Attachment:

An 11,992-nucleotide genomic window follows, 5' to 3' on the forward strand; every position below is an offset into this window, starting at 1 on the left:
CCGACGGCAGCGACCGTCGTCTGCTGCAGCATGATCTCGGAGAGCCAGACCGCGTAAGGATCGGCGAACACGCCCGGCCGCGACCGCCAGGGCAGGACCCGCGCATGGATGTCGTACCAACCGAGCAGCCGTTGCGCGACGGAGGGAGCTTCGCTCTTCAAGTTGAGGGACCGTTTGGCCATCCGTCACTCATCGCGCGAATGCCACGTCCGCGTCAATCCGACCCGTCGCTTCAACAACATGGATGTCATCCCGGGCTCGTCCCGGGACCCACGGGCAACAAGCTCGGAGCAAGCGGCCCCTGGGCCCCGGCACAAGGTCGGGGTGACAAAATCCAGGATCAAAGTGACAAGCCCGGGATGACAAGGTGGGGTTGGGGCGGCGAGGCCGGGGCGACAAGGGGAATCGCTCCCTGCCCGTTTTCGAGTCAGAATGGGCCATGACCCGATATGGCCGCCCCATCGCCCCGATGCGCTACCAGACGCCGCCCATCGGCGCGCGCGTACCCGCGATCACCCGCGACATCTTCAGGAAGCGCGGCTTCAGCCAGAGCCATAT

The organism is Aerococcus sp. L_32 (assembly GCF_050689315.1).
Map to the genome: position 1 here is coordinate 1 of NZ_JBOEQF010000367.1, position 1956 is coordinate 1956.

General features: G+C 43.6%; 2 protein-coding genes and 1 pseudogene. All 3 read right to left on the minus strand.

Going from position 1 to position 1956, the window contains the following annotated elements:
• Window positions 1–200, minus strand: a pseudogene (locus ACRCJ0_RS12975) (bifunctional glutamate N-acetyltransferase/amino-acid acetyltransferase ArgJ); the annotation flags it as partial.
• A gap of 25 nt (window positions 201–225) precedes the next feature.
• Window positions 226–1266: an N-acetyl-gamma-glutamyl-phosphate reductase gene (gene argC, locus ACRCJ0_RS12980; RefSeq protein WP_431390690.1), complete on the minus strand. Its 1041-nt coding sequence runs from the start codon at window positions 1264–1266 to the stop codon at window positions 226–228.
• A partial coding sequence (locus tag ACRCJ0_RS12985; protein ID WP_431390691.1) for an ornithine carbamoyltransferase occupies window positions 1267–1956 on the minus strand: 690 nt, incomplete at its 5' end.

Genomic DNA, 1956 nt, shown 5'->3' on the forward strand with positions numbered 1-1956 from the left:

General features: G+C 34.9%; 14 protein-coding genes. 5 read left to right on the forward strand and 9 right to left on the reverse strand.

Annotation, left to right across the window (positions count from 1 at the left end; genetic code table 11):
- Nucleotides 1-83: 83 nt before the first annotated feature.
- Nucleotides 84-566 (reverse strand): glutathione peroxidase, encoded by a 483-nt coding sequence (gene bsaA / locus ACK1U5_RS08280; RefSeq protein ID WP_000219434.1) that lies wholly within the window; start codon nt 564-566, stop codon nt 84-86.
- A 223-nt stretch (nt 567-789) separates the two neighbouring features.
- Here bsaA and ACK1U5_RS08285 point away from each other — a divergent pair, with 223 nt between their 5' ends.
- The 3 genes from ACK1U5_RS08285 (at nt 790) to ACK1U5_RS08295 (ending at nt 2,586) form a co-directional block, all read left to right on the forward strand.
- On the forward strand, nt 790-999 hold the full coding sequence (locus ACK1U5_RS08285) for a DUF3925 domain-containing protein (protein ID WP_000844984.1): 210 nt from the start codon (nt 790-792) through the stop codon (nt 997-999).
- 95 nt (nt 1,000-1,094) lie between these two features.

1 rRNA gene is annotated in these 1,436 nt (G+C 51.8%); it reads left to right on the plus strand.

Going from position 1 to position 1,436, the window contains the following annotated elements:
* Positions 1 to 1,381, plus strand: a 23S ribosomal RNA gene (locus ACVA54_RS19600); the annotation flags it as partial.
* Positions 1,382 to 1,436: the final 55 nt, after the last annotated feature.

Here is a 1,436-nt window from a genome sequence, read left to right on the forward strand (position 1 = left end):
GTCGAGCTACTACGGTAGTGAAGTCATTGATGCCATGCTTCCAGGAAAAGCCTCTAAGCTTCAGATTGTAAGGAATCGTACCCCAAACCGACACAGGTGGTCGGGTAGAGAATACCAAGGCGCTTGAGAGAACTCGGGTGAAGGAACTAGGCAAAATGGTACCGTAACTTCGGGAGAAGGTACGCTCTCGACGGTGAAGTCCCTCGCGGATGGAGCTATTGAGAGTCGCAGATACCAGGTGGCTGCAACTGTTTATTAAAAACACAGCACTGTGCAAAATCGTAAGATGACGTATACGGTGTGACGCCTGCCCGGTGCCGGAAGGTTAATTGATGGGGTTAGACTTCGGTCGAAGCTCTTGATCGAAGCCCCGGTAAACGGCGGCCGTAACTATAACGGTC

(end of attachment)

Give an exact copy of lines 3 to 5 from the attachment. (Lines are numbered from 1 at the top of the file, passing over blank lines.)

The organism is Aerococcus sp. L_32 (assembly GCF_050689315.1).
Map to the genome: position 1 here is coordinate 1 of NZ_JBOEQF010000367.1, position 1956 is coordinate 1956.

General features: G+C 43.6%; 2 protein-coding genes and 1 pseudogene. All 3 read right to left on the minus strand.